Mike Woodson vows more crunch time for Amar'e Stoudemire

Mike Woodson talks with Amar'e Stoudemire during a

Mike Woodson talks with Amar'e Stoudemire during a timeout against the San Antonio Spurs. (Jan. 3, 2013) (Credit: Jim McIsaac)

CLEVELAND -- Mike Woodson said Amar'e Stoudemire's playing time would increase, especially in the fourth quarter.

Both happened in the Knicks' 102-97 win over the Cavaliers Monday night. But it was more of a byproduct of the Knicks losing Carmelo Anthony in the second quarter to an injured right knee.

Stoudemire, who scored 22 points, played 32 minutes, including 10 in the fourth. Said Woodson, "'I went over a bit. Oops.''

Stoudemire's cap had been set at 30 minutes, and Woodson said before the game that he would start playing the six-time All-Star closer to that limit. Woodson also said the ideal situation is to have Stoudemire on the court at the end of the game with Anthony.

"Absolutely," Woodson said before the game. "There's no doubt about that. I think as we continue this journey, I've got to figure out early in the game if it's going to work. I've got to get him more than 24, 25 minutes we've been dangling around."

Woodson seemed to change his thought process about 24 hours after he said he never considered reinserting Stoudemire down the stretch of Sunday's 99-93 loss to the Heat despite the Knicks' need for some offensive punch. Stoudemire, who scored 12 points in 21 minutes, sat the last 7:56.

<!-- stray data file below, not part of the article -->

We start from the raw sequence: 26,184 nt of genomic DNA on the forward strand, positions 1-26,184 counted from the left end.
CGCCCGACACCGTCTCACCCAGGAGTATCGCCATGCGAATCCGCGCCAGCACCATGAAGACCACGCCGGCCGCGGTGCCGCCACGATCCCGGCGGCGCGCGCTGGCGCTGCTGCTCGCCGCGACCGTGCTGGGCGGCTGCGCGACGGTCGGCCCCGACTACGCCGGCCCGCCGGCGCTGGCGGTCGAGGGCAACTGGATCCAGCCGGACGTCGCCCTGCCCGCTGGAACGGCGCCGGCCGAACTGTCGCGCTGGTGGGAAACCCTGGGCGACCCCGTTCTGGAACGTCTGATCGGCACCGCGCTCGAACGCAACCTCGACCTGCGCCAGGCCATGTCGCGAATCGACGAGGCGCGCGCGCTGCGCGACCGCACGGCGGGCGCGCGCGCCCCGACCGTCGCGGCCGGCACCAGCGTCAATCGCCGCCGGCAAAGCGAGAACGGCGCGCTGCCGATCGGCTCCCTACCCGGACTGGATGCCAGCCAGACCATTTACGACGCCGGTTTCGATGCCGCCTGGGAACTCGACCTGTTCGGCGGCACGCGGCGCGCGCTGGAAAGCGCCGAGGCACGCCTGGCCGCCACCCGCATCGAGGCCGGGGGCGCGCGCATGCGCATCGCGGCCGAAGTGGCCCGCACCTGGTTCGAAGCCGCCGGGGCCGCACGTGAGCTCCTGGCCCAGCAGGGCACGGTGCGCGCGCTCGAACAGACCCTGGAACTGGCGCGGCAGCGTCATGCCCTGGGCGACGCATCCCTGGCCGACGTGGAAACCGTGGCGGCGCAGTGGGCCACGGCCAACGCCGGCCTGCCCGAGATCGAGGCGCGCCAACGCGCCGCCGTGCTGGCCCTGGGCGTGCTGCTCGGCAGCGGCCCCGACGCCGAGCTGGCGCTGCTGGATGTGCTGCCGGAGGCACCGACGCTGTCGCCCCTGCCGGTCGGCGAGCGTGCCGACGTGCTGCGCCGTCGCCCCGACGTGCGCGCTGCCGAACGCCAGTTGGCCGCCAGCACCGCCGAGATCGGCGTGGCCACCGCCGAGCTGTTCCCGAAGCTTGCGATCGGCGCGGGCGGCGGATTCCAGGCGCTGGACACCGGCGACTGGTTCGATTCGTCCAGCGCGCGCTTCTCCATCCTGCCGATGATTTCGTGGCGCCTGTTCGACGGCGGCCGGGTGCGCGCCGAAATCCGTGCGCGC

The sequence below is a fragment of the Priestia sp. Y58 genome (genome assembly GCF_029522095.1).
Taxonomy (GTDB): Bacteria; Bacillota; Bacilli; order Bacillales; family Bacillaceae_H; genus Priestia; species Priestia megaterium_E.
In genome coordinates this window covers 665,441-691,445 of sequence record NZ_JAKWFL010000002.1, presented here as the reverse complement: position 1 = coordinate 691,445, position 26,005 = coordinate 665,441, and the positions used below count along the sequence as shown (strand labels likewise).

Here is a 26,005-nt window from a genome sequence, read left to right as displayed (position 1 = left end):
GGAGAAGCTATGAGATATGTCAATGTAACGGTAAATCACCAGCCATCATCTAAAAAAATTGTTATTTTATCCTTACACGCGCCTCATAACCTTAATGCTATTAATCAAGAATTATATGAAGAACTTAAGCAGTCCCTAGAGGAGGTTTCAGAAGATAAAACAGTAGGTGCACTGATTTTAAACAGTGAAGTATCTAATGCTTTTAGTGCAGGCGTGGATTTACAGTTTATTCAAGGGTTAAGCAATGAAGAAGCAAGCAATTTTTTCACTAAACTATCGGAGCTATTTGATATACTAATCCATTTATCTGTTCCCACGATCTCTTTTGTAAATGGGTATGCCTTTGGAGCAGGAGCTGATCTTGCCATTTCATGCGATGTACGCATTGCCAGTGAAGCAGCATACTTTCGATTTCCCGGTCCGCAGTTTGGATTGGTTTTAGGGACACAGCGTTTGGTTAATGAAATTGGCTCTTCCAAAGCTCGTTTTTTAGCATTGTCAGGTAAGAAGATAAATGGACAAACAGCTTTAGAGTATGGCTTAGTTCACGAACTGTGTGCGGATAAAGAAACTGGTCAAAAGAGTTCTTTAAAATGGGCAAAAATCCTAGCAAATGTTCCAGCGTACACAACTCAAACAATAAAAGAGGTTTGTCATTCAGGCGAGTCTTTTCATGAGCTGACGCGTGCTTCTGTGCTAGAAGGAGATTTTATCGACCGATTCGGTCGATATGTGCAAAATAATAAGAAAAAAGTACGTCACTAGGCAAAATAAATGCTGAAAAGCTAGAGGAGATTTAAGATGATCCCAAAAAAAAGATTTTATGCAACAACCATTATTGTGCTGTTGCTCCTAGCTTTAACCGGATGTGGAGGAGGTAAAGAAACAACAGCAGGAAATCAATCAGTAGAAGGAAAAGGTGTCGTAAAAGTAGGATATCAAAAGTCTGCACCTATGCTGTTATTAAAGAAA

Since returning Jan. 1 from left knee surgery, the Knicks' $100-million man has come off the bench and hasn't finished many games. Woodson prefers going with Anthony at power forward and Tyson Chandler at center, particularly for defense. But he said he's going to try to use a more conventional lineup to get Stoudemire more minutes.

It also should take some of the offensive burden off Anthony because teams are loading up on him without a proven second scorer in there.

"I've got to figure out Amar'e because he's a big piece to our puzzle," Woodson said. "When teams are playing small ball, it's tough. They can match up to us, but still you've got to come back the other way and figure it out from a defensive standpoint.

"Miami, they've got one big on the floor and basically the rest shooters. Those are matchup nightmares for our bigs when you're trying to put two bigs on the floor. I've just got to figure that part of it out, and if it means trying to make teams match up to us to see what happens, I'm going to have to do that as well."

Stoudemire entered Monday night's game averaging 13.6 points in 22.7 minutes. He had surpassed 25 minutes only eight times in the 26 games he'd played, but he hasn't griped about his playing time.

Even after the Miami game, he said: "It's Coach's decision. Whenever my number is called, I'm ready."

 

Shooting slump

Woodson said J.R. Smith's 3-for-14 shooting from three-point range against Miami was discussed during the team's video session. He reiterated that he wants Smith to find other ways to score.

"When jump shots are not falling, you've got to go make yourself get knocked down while you're taking it to the hole and let the free-throw line be your friend," Woodson said. "There's nothing wrong with that."

Smith finished with 18 points Monday night but shot 6-for-17, including 1-for-7 on three-pointers.

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